The median income for a household in the village was $39,875, and the median income for a family was $45,000. Males had a median income of $30,670 versus $23,646 for females. The per capita income for the village was $17,437. About 1.4% of families and 3.3% of the population were below the poverty line, including 3.8% of those under age 18 and 5.1% of those age 65 or over.
Public education in Orangeville is provided by Orangeville Community School District #203. The district operates an elementary school, Orangeville Elementary School, and a one-building junior and senior high school, Orangeville Jr/Sr High School. The high school team mascots are the Broncos. The district is administrated by a seven member Board of Education, which includes three officers, a president, a vice president, and a secretary.
- Art Young, cartoonist
- Central House
- Charles Fehr Round Barn
- People's State Bank
- Orangeville Masonic Hall
- William Ritzman House
- "Orangeville, Illinois," Trail History: Communities, Jane Addams Trail, official site. Retrieved October 10, 2007.
- Buford, John C. (December 2002). "National Register of Historic Places Registration: AF and AM Lodge 687 / IOOF J.R. Scruggs Lodge 372" (PDF). Illinois Historic Preservation Agency. Retrieved 2011-01-11.
- Buford, John C. "Union House," (PDF), National Register of Historic Places Nomination Form, November 29, 1999, HAARGIS Database, Illinois Historic Preservation Agency. Retrieved October 9, 2007.
- Buford, John C. "Central House," (PDF), National Register of Historic Places Nomination Form, December 16, 1998, HAARGIS Database, Illinois Historic Preservation Agency. Retrieved October 9, 2007.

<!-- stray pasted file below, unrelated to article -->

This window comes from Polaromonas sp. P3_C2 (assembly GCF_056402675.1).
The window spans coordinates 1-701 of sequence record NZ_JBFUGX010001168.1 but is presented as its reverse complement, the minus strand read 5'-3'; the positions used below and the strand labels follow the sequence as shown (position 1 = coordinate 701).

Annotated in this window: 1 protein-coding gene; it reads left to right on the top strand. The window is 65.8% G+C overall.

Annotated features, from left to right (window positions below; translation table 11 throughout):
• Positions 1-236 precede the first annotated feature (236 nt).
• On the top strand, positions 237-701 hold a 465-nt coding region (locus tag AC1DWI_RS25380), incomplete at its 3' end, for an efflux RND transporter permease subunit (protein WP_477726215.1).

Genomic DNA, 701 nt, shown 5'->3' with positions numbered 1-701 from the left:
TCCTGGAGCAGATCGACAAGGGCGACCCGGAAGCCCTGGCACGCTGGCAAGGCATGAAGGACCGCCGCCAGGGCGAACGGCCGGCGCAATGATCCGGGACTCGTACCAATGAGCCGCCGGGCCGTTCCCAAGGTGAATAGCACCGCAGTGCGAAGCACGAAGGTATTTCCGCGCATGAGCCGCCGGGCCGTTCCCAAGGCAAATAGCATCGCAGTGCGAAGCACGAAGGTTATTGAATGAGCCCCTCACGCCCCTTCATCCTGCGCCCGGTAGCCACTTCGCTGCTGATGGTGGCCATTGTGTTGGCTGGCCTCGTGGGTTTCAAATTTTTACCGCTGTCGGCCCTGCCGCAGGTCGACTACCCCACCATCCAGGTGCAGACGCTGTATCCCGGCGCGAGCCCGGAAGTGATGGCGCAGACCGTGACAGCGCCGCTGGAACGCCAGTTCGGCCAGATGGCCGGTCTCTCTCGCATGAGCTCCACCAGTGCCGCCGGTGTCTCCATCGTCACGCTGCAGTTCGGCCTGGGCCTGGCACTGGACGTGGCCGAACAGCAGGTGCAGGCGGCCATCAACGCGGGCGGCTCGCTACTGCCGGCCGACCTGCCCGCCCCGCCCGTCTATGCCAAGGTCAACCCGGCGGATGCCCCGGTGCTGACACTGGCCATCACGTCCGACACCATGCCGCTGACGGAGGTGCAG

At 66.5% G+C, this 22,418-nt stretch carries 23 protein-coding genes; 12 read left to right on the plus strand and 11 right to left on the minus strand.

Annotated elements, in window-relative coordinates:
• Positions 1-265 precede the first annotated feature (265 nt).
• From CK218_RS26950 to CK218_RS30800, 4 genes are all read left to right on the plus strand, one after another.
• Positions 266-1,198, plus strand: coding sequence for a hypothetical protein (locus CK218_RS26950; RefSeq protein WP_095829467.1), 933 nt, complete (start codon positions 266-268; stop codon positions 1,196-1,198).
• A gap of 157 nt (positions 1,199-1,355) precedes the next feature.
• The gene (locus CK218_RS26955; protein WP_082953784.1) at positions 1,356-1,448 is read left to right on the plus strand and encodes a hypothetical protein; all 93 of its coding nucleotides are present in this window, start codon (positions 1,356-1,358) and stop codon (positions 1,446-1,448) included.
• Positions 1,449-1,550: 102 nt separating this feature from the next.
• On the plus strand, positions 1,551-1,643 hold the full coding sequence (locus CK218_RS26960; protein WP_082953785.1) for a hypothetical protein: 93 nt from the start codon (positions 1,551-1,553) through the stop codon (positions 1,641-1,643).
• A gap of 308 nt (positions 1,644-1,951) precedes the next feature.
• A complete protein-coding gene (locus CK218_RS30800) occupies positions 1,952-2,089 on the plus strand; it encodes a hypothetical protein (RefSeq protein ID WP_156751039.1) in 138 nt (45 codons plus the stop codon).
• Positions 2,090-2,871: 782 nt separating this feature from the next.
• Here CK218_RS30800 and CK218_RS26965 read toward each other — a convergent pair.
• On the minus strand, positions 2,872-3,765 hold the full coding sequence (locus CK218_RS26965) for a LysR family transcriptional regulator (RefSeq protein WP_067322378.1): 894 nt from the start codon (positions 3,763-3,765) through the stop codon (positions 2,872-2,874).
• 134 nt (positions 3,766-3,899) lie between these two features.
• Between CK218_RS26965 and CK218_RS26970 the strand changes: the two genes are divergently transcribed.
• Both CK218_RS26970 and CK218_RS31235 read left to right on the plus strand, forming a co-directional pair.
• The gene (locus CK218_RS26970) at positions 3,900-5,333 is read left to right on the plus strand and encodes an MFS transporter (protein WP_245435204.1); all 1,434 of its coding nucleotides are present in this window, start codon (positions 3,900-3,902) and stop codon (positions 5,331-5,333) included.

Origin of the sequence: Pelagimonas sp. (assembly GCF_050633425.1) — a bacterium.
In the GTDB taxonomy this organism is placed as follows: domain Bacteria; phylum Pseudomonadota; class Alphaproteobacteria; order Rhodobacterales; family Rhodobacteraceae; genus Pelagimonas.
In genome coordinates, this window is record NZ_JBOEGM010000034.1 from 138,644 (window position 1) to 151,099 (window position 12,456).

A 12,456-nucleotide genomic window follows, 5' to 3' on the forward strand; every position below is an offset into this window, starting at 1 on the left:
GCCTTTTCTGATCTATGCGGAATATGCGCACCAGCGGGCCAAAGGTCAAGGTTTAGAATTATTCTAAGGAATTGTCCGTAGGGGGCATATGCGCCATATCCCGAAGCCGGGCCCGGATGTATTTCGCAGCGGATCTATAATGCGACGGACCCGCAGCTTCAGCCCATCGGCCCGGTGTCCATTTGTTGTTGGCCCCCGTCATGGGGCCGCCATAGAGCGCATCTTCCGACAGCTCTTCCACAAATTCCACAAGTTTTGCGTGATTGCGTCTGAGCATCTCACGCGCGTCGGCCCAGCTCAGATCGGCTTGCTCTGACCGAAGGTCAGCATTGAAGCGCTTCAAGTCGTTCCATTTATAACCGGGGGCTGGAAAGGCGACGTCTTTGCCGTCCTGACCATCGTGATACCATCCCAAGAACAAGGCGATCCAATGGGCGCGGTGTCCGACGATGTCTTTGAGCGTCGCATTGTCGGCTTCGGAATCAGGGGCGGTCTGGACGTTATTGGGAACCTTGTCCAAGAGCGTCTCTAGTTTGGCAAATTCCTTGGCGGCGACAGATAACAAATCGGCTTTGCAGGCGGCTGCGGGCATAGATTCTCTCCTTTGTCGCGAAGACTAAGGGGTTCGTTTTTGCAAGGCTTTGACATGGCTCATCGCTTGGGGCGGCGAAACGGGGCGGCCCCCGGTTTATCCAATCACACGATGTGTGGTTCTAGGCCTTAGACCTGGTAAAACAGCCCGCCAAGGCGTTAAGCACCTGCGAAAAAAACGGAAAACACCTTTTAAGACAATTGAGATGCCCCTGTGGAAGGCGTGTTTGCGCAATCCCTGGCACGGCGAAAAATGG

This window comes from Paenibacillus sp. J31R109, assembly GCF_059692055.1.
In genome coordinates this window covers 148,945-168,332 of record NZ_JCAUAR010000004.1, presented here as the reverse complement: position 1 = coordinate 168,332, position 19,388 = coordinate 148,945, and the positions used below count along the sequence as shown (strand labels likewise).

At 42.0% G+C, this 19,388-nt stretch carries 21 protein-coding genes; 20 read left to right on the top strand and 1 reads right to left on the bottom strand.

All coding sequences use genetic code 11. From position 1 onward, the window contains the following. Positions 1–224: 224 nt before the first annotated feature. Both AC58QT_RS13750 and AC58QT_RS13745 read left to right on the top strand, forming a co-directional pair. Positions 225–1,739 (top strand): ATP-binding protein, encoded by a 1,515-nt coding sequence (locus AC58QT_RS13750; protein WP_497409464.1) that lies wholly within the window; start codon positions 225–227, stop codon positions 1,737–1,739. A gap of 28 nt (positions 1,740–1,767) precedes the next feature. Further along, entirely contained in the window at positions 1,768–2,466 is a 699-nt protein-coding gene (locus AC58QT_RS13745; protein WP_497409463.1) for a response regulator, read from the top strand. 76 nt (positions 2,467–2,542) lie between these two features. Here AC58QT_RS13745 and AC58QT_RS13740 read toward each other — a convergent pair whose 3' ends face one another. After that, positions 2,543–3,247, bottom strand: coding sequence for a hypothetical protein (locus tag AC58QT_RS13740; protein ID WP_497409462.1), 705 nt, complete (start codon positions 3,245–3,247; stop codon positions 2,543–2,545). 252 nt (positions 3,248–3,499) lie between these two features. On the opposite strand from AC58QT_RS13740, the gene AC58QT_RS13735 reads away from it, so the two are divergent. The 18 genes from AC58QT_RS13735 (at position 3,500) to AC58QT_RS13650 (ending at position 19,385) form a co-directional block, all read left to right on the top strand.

- Hertel, Leona. Man with a Mission: Mel Trotter and His Legacy for the Rescue Mission Movement, (Google Books), Kregel Publications: 2000, p. 15, (ISBN 0825427991). Retrieved October 9, 2007.
- Buford, John C. "People's State Bank," (PDF), National Register of Historic Places Nomination Form, February 26, 2004, HAARGIS Database, Illinois Historic Preservation Agency. Retrieved October 9, 2007.
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- Staff (2010-07-09). "National Register Information System". National Register of Historic Places. National Park Service.
- Cary, Joan (22 October 2014). "Illinois cow is world's tallest, says Guinness World Records". Chicago Tribune.
- "Annual Estimates of the Resident Population for Incorporated Places: April 1, 2010 to July 1, 2014". Retrieved June 4, 2015.
- "Census of Population and Housing". Census.gov. Retrieved June 4, 2015.
- "American FactFinder". United States Census Bureau. Retrieved 2008-01-31.
- "Orangeville Jr/Sr High School," Orangeville Community School District #203, official site. Retrieved October 9, 2007.
- "Orangeville Community School District #203," home page; official site. Retrieved October 9, 2007.
- "Administrative Information, Orangeville Community School District #203, official site. Retrieved October 9, 2007.